In some rural farming communities, the “all for one, one for all” attitude is still alive and well.
Last September, cotton farmer Greg Bishop of Floyd County, Texas learned that he has leukemia. He was immediately thrown into the world of chemotherapy and other harsh cancer treatments, and naturally he was feeling weak and fragile as he fights for his life. When it came time to harvest his 450 acres of cotton, he knew there was no way he’d be up for the hard work required to bring in the crops.
That’s when Greg’s fellow farmers stepped in to lend a helping hand.
After learning about Greg’s predicament, his friends and fellow farmers spread the word that one of their own needed help. One Monday in November, neighboring farmers converged on Greg’s farm with 20 cotton strippers and all of the other needed equipment to bring in the harvest. Not only that, but between 80 to 90 farmers showed up to lend their labor to the effort; so many people showed up that they had to start turning people away!
Greg’s friend and neighbor Robert Nixon explained that his decision to help out was a simple one, and one that he’s positive that anyone in his shoes would have made.
“Greg is just a very humble guy that is fun to be around, likes to laugh and have fun,” Robert said. “Like I said, he’s just a really well-respected member of our community. He’d do it for us, so that’s why we did it for him.”
If Greg had been working alone it would have taken him two to three weeks to harvest his fields, yet as with all things, many hands make light work. With all of the helpers working together, these farmers were able to get the job done in just one day.
“We started around 10 o’clock this morning and a little before 3 we were done. I mean we had that many people,” Robert explained. Working together, the farmers brought in around 1,200 bales of processed cotton that’s valued at about $420,000.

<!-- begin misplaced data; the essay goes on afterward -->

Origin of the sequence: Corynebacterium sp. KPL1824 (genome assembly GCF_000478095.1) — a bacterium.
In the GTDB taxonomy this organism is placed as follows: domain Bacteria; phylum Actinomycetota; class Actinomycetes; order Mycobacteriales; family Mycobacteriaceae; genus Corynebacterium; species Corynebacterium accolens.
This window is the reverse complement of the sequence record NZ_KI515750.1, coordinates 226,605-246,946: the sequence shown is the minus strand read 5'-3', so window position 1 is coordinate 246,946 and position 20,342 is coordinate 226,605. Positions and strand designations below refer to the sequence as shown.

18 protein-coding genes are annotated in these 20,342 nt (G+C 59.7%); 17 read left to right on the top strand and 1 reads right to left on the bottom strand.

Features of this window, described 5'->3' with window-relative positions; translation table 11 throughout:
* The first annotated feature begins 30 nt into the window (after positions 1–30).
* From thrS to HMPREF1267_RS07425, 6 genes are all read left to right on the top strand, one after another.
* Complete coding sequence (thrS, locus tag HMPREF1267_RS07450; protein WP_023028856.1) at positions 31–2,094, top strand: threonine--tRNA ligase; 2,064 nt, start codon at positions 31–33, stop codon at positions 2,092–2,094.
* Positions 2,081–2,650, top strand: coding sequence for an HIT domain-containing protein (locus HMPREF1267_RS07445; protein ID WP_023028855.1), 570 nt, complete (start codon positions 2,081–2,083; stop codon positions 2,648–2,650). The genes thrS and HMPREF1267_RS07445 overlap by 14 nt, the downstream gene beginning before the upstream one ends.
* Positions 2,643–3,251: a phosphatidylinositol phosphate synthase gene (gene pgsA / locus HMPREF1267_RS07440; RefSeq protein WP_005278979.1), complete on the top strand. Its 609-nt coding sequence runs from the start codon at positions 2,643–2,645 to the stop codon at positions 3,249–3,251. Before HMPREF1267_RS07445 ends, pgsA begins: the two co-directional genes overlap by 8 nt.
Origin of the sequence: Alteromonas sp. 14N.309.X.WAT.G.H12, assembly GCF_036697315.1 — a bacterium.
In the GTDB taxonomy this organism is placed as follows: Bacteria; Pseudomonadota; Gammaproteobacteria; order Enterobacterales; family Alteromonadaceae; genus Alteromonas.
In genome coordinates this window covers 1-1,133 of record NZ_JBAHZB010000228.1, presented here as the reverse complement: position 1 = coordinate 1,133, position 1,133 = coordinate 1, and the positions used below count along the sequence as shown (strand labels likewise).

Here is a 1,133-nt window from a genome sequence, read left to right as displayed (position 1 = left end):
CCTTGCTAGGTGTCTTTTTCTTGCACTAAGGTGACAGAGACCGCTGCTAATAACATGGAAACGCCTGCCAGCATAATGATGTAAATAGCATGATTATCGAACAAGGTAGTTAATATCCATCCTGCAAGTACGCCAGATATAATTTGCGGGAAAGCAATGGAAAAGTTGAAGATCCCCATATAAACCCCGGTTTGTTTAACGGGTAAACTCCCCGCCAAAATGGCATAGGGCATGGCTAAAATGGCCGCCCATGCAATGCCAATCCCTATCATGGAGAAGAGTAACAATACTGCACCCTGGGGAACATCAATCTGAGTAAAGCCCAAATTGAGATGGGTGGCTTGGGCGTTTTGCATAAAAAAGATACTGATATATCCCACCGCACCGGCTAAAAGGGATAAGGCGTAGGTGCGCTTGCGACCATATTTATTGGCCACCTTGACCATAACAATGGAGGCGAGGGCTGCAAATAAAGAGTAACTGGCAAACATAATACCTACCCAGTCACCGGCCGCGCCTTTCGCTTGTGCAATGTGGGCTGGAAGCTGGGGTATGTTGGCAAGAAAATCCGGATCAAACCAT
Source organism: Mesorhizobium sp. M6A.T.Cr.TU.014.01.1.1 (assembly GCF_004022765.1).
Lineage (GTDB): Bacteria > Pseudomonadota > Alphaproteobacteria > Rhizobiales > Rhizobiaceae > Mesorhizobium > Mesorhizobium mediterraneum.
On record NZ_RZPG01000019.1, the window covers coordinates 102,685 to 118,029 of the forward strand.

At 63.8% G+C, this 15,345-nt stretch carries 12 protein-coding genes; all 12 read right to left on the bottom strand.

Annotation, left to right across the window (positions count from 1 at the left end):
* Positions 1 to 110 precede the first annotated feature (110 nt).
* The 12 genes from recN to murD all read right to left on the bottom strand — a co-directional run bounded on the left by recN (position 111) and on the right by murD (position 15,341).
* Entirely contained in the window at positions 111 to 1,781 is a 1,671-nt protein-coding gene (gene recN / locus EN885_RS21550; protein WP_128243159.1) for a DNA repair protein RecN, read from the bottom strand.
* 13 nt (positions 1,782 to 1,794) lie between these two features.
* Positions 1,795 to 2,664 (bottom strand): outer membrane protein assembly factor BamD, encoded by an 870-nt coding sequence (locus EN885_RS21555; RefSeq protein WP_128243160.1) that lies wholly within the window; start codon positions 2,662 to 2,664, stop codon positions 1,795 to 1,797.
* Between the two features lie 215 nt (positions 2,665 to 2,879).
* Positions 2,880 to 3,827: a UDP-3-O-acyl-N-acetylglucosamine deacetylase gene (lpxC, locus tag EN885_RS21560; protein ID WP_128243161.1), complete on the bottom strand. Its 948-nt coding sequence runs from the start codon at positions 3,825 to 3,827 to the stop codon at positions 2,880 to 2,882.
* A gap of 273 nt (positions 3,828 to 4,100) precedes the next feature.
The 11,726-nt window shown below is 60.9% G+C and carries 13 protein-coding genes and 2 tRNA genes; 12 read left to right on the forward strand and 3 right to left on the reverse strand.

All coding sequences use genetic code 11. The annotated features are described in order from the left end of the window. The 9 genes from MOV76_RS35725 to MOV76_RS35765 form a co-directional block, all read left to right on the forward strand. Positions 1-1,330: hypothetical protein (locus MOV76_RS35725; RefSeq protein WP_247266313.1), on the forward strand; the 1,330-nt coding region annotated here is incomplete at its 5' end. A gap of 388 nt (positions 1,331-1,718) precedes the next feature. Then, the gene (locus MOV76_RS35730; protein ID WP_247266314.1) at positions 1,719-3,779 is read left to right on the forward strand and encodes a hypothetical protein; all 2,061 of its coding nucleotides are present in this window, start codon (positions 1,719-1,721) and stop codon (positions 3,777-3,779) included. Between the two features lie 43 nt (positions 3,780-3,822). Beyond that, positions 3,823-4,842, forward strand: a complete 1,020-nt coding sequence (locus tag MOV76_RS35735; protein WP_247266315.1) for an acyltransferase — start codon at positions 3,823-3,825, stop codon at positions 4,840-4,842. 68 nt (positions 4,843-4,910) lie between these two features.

A local chemical company pitched in with lunch for the workers, and when they’d finished bringing in the cotton they did some other tasks around the farm to help Greg out as he fights his cancer. Farmers put tarps over bales and cleared out the tumbleweeds from the fields, and local businesses supplied fuel and service trucks.
“He’s got a rough row to hoe and he’s got a lot more worries down the road than just getting his crop in so we were all just real glad to do it,” said Greg’s longtime friend Dave Carthel as he fought back tears. “And I was glad to be a part of it.”
At the end of the day, it wasn’t just Greg who was blessed by this extraordinary act of kindness and generosity. Everyone involved was left humbled by the love they felt in the fields that day, and pleased to know that if hardships ever came into their own lives, their neighbors would have their backs.
Well done, farmers! Oftentimes we feel isolated in our own little worlds, but this is a great reminder that we’re all part of something much bigger than ourselves. Please share this story to spread the love just a little bit further.
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